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India explores a digital version of the rupee

The country’s central bank, the Reserve Bank of India (RBI), recently announced that it might issue a digital version of the rupee. Advancements in the payments sector are pushing central banks to digitalise, and banks around the world are examining whether they could leverage technology and issue fiat money in digital form.

In a booklet, RBI said that private digital currencies have gained popularity in recent years but in India, regulators and governments have been sceptical and are apprehensive about the associated risks. Nevertheless, RBI is exploring whether a digital version of fiat currency will be necessary and if it is, how to operationalise it.

The booklet covers the development of payment and settlement systems in India from the beginning of 2010 till the end of 2020. According to a news report, a digital version of the rupee is one of the many ways that the RBI is considering increasing the adoption of digital payment systems in India. The booklet also mentions methods to make digital payments offline via mobile phones through “stored value component on cards”.

For digital currencies, the bank said CBDC (Central Bank Digital Currencies) will be legal tender and a central bank liability in the digital form. It is in the form of electronic currency, which can be converted or exchanged at par with similarly denominated cash and traditional central bank deposits. CBDC will be controlled and regulated by the bank, unlike most cryptocurrencies, which are not in the hands of any authority.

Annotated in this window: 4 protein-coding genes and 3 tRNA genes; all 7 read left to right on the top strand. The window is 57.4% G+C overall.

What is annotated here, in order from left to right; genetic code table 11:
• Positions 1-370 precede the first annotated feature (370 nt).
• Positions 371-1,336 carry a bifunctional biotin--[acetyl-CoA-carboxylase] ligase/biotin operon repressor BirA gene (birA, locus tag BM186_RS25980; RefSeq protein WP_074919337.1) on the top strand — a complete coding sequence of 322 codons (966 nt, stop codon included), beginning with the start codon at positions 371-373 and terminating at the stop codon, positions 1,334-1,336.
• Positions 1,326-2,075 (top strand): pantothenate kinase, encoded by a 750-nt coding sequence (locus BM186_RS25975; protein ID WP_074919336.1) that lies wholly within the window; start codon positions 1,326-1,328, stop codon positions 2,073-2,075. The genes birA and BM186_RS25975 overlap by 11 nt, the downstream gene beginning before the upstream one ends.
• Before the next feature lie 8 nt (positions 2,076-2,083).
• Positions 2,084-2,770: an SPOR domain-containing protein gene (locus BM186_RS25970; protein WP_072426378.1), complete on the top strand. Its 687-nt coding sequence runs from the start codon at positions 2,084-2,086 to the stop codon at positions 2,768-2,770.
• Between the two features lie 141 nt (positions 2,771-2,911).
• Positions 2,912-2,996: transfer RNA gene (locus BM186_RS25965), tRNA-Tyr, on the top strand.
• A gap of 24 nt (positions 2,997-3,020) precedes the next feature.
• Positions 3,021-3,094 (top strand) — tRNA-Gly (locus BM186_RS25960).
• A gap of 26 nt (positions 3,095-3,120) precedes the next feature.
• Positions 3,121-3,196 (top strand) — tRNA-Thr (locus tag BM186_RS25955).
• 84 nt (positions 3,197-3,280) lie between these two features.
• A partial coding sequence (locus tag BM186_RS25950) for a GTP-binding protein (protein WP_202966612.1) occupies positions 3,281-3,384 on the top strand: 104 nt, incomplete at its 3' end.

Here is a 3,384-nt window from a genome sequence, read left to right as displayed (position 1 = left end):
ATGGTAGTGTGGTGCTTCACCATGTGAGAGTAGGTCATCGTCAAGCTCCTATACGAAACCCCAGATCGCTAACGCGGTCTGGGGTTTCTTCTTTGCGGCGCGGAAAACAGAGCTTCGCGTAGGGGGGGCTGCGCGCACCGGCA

RBI has established a framework to capture the location and business details of commercial bank branches, ATMs, and banking correspondents across the country. It plans to extend a similar framework to collect and maintain information about the point of sales terminals and other payment system touchpoints.

The Reserve Bank of India had earlier come out with booklets on payment systems in 1998 and 2008. It captures the transformation of India in the sphere of payment and settlement systems. It describes, inter-alia, the legal and regulatory environment underpinning the digital payments systems, various enablers, payment options available to consumers, and the extent of adoption during the past decade. This third booklet in the series is expected to serve as a reference document for those interested in knowing more about payment system developments in the country.

In the booklet’s forward, the RBI Governor, Shaktikanta Das, explained that the booklet is a narrative of how the carefully thought-out steps taken by the RBI have resulted in transforming India into a country riding the crest of a wave in the evolution of digital payments. RBI is mindful of the challenges ahead. Various initiatives are underway to realise India’s vision on payment systems.

The RBI seeks to usher in a payment ecosystem that enables safe, quick, and affordable digital payments to everyone across the country as well as in cross-border payments and transactions, he added. The factors inhibiting the digital push are connectivity issues, inadequate acceptance infrastructure, lack of familiarity with newer, alternative payment methods, delay in getting complaints resolved, and security and privacy concerns.

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